As the weather becomes increasingly cold, and spring feels like a distant dream, there is nothing more appealing than settling down in a cosy corner with a good book. This week it is National Storytelling Week, so it seemed altogether appropriate that we celebrate not just the staggering amount of stories our world has to offer, but the beautifully lavish, unique and occasionally futuristic buildings that house them.
Here, AnOther have compiled their list of the Top 10 Most Amazing Libraries from across the globe; from modern day interactive marvels, to fantastical Disney style creations bedecked in white and gold, and the private reading nests of the rich, famous and inexplicably indulgent.
1. Nigella Lawson's Private Library, London
Up until the unfolding of recent events, the voluptuous domestic goddess Nigella Lawson housed an overflowing private library in her Belgravia home. Holding over 6000 cookery books in floor to ceiling shelves – including her personal favourite Anna del Conte's Entertaining all'Italiana – later additions to her collection are piled up around Lawson's desk, where she is pictured here, perhaps plotting a future undoubtedly delicious recipe.
2. Admont Abbey Library, Austria
Reminiscent of the beautiful technicolour library in Disney’s Beauty and the Beast, the library at Admont Abbey in Austria is a thing of wonder. The 70 metre long room holds over 70,000 volumes, overlooked by pastel painted murals and ornately carved, gold trimmed walls. Built in 1776 it is the largest monastic library in the world.
3. George Peabody Library, Baltimore
Something of a success story, George Peabody worked his way up from modest family life to become one of the wealthiest, and most generous men of the past century. Funding numerous projects, museums and libraries in both the UK and America throughout the early 1800s, Peabody built this particular library as an outstanding gift to Baltimore for their ‘kindness and hospitality’. A man applauded for his own kindness worldwide, Peabody was the first American to be interred in Westminster Abbey with full honours.
4. The Walker Library of the History of Human Imagination, Conetticut
Inspired by the designs of artist M.C. Escher, this fascinating space is the private library of celebrated inventor and entrepreneur Jay Walker. Over 20,000 volumes and artefacts celebrating the limitless creativity of the human mind are enclosed in the multi-tiered room, surrounded by floating platforms and illuminating glass panels.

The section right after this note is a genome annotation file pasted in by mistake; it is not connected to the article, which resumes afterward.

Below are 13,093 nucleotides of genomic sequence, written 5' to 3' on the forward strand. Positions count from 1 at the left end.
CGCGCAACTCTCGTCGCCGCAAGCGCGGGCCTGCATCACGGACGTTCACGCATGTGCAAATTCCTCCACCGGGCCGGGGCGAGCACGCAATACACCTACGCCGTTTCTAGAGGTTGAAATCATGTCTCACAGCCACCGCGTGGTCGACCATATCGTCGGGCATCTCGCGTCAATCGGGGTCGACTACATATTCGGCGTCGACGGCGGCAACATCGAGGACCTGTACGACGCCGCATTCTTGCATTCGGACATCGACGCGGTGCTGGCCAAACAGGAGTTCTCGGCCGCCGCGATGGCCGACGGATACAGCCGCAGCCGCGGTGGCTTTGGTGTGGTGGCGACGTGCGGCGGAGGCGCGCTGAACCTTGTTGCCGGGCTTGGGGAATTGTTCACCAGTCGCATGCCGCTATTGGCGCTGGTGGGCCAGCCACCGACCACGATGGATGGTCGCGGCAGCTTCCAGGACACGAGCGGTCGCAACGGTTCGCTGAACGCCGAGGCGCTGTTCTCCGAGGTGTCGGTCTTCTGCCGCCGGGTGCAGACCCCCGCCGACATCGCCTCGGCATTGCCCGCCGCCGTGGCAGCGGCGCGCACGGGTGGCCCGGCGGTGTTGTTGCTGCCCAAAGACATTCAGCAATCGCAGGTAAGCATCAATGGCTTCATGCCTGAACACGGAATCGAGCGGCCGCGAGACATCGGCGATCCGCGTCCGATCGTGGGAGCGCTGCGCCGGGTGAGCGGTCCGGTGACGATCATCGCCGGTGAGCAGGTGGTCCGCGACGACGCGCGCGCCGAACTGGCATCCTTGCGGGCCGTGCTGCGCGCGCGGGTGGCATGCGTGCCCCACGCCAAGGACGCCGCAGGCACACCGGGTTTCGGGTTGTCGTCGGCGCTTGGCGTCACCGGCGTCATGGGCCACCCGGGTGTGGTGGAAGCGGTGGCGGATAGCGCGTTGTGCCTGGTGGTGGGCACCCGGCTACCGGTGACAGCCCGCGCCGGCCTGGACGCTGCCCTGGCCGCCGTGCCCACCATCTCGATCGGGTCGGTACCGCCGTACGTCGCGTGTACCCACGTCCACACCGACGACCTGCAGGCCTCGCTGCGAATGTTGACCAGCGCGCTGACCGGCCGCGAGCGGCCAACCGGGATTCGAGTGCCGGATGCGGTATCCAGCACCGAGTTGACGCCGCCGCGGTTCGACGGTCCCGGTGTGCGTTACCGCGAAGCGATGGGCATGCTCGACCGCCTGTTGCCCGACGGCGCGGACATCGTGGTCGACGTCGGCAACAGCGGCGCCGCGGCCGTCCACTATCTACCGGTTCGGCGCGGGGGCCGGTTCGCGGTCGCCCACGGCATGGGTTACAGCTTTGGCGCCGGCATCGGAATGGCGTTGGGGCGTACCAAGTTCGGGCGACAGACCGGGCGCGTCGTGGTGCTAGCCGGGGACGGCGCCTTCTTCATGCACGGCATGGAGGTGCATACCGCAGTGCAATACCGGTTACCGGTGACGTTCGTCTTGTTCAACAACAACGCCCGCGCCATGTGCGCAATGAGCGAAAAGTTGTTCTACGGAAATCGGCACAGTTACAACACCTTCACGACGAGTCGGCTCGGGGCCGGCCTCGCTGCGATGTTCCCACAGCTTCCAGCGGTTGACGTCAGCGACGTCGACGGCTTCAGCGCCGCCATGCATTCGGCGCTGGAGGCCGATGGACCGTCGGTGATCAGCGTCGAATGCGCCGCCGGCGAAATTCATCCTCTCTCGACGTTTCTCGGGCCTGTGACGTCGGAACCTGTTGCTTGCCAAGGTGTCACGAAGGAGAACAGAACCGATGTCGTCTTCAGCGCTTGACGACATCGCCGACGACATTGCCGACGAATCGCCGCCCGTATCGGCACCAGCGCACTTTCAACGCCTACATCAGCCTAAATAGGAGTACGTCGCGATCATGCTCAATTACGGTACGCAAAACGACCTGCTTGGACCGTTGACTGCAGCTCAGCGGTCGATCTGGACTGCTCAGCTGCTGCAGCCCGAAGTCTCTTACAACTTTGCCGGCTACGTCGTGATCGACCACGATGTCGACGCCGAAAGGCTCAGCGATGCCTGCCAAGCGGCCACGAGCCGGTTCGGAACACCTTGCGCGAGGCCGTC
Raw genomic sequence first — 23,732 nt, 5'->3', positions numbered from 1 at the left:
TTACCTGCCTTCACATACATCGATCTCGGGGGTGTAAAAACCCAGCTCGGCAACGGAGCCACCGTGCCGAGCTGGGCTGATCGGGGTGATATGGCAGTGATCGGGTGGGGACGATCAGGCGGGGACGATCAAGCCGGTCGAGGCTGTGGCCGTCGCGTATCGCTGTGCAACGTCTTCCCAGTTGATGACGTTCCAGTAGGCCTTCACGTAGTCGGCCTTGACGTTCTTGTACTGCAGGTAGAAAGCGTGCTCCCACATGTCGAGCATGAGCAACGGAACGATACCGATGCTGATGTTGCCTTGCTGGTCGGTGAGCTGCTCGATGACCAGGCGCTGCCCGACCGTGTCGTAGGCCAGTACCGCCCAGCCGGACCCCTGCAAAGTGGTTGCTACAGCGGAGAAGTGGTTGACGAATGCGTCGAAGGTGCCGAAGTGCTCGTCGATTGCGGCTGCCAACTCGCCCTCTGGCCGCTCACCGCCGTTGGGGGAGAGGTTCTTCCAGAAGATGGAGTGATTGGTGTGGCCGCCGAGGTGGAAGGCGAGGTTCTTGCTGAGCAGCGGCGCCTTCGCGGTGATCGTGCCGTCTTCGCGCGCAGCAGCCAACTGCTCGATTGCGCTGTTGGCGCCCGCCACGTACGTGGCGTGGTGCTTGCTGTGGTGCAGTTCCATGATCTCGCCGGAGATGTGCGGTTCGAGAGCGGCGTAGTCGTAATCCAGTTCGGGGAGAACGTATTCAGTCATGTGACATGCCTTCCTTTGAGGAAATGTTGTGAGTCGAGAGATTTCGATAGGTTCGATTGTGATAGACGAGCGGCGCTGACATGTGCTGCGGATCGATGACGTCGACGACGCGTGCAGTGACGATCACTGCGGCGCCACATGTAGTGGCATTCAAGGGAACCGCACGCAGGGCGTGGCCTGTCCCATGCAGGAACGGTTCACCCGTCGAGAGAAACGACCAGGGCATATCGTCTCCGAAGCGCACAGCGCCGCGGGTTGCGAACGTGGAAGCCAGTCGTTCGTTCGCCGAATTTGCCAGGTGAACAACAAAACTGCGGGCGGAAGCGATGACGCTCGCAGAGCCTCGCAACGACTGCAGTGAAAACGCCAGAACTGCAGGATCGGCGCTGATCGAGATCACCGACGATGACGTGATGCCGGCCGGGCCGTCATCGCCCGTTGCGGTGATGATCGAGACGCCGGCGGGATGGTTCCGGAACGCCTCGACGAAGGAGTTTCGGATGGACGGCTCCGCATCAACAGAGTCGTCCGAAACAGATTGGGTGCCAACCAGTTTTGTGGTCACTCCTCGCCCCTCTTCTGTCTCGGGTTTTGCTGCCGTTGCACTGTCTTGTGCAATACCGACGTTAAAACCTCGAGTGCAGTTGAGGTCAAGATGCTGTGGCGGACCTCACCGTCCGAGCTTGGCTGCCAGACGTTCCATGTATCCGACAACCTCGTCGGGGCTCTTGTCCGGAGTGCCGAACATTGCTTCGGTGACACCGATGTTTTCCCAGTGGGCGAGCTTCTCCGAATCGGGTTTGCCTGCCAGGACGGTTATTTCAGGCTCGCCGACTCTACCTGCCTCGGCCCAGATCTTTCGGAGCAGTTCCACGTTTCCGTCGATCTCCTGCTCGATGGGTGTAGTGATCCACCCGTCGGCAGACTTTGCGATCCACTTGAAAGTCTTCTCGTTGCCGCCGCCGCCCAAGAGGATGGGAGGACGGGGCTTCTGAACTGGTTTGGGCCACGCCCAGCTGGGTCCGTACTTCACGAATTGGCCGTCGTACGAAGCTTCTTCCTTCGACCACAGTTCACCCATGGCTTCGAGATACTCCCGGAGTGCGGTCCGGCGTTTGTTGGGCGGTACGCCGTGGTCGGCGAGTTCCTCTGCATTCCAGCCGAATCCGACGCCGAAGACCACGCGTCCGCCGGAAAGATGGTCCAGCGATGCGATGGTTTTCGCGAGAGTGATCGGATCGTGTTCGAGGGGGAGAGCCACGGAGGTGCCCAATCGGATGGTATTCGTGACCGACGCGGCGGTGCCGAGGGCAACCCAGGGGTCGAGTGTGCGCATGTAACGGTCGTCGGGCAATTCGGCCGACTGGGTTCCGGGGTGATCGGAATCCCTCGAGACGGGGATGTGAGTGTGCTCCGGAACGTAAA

5. Diane von Furstenberg's Private Library, California
Legendary fashion designer Diane von Furstenberg describes her Cloudwalk home as her 'salon, sanctuary and archive'. Bathed in bright light, the shelves are home to an expansive collection of fashion related tomes, with four wheeled ladders making them easily accessible. Art Deco chairs and a plush sofa enforce Furstenbergs theory that a library 'should be filled with light and comfortable furniture'.
6. The Austrian National Library, Vienna
The largest library in Austria, this enormous building is the epitome of grandeur. It houses some 7.4 million items within its extensive archives, collections and museums, including rare literary works, fine art and an impressive selection of historical globes.
7. Karl Lagerfeld's Private Library, Paris
Home to over 60,000 tomes – making it one of the largest private collections in the world – the library at Chanel maestro Karl Lagerfeld's Parisian aparment is a modern marvel. Split level steel bookcases are bursting with art and fashion based literature, stacked horizontally and accessible by wheeled ladders and a minimalistic spiral staircase.
8. Beinecke Rare Book and Manuscript Library, Yale
Designed by prize winning architect Gordon Bunshaft, the Yale University Library celebrated its 50th anniversary last year. Holding over 500,000 volumes and millions of manuscripts, the library is the largest of its kind in the world.
9. Public Library of Cincinatti
Sadly no longer existent, this incredible space served as the Public Library of Cincinatti for over 80 years. Originally designed as an opera house, some 200,000 books were encased in five tiers of cast iron alcoves, overlooking an impressive marble floored grand hall. The space – which also included a fiction alcove, art and newspaper rooms – eventually became too small to house the ever growing collection, and was demolished after its contents were moved to a more spacious home.
10. Raza Library, India
Although it looks like something from a fairy tale, this beautiful building is home to the Raza Library in Rampur, India. Housing an expansive collection of rare manuscripts, hand written palm leaves and miniature paintings. It was created by Nawab Faizullah Khan, who ruled the area in the late 1700s. The collection is now owned and managed by the Government of India.
Text by Rhiannon Wastell